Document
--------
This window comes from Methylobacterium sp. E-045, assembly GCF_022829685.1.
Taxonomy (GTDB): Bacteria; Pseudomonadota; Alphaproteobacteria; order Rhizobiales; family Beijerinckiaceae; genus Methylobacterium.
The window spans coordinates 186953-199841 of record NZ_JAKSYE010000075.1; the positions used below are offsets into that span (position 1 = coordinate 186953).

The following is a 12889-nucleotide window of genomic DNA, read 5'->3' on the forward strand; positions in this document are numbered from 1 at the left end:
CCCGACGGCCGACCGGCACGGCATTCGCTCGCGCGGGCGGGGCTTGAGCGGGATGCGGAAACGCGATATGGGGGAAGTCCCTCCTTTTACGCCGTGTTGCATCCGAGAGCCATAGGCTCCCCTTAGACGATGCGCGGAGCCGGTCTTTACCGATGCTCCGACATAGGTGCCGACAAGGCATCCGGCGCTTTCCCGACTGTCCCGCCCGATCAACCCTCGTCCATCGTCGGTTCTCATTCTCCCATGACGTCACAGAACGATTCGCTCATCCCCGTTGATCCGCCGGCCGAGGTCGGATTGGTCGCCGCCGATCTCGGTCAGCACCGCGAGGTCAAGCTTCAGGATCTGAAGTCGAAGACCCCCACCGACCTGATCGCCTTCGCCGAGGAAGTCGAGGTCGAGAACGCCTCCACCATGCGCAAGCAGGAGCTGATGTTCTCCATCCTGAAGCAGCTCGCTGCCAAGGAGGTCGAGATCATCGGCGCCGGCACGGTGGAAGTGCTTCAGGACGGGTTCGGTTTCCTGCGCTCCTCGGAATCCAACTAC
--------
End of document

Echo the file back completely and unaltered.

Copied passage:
This window comes from Methylobacterium sp. E-045, assembly GCF_022829685.1.
Taxonomy (GTDB): Bacteria; Pseudomonadota; Alphaproteobacteria; order Rhizobiales; family Beijerinckiaceae; genus Methylobacterium.
The window spans coordinates 186953-199841 of record NZ_JAKSYE010000075.1; the positions used below are offsets into that span (position 1 = coordinate 186953).

The following is a 12889-nucleotide window of genomic DNA, read 5'->3' on the forward strand; positions in this document are numbered from 1 at the left end:
CCCGACGGCCGACCGGCACGGCATTCGCTCGCGCGGGCGGGGCTTGAGCGGGATGCGGAAACGCGATATGGGGGAAGTCCCTCCTTTTACGCCGTGTTGCATCCGAGAGCCATAGGCTCCCCTTAGACGATGCGCGGAGCCGGTCTTTACCGATGCTCCGACATAGGTGCCGACAAGGCATCCGGCGCTTTCCCGACTGTCCCGCCCGATCAACCCTCGTCCATCGTCGGTTCTCATTCTCCCATGACGTCACAGAACGATTCGCTCATCCCCGTTGATCCGCCGGCCGAGGTCGGATTGGTCGCCGCCGATCTCGGTCAGCACCGCGAGGTCAAGCTTCAGGATCTGAAGTCGAAGACCCCCACCGACCTGATCGCCTTCGCCGAGGAAGTCGAGGTCGAGAACGCCTCCACCATGCGCAAGCAGGAGCTGATGTTCTCCATCCTGAAGCAGCTCGCTGCCAAGGAGGTCGAGATCATCGGCGCCGGCACGGTGGAAGTGCTTCAGGACGGGTTCGGTTTCCTGCGCTCCTCGGAATCCAACTAC